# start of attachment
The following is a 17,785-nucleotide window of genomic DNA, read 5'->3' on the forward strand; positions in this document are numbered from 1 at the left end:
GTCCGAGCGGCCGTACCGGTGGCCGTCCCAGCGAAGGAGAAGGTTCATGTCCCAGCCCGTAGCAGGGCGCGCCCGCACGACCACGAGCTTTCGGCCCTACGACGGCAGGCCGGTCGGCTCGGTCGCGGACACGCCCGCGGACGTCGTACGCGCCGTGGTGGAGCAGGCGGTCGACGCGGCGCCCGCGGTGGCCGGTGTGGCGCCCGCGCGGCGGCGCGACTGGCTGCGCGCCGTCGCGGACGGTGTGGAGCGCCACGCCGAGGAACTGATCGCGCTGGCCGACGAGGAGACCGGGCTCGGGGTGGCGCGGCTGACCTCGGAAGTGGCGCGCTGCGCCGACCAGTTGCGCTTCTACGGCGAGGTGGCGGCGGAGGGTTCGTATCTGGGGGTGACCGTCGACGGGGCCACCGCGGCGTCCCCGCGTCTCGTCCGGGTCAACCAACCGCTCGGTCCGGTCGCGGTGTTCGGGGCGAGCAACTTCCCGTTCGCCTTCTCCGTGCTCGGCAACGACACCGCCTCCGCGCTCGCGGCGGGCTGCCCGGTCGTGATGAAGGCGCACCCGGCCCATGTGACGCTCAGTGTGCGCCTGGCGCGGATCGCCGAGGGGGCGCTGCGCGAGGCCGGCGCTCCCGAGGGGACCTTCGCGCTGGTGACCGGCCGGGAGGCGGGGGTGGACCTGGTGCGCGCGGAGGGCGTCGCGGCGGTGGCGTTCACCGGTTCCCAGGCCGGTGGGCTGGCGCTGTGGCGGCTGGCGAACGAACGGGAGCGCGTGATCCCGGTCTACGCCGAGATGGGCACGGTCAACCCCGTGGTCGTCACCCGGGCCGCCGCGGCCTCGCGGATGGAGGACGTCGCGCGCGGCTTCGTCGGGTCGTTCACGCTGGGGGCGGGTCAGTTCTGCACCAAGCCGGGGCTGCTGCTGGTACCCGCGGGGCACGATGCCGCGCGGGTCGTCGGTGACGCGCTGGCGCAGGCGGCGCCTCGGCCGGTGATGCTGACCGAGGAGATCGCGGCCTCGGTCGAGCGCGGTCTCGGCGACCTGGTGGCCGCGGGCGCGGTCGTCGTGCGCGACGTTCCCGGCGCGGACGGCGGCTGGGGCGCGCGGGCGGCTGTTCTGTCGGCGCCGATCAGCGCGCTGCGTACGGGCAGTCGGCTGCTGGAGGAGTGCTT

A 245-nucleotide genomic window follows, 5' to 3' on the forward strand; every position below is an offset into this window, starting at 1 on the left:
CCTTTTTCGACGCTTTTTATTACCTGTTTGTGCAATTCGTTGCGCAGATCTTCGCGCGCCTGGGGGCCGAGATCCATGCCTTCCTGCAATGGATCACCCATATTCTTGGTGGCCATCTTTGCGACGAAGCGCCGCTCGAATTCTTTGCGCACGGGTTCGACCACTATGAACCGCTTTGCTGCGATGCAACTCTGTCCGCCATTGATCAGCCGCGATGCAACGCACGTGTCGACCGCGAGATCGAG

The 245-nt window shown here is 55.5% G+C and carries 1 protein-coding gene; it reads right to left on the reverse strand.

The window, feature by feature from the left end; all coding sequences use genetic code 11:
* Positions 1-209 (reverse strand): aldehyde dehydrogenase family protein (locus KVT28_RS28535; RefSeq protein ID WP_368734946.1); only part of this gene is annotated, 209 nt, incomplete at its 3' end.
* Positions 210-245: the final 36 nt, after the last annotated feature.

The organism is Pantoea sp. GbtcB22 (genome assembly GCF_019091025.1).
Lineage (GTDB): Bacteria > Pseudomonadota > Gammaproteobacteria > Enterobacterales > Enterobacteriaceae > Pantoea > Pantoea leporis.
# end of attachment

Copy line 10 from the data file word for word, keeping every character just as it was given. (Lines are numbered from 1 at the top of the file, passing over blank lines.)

Lineage (GTDB): Bacteria > Pseudomonadota > Gammaproteobacteria > Enterobacterales > Enterobacteriaceae > Pantoea > Pantoea leporis.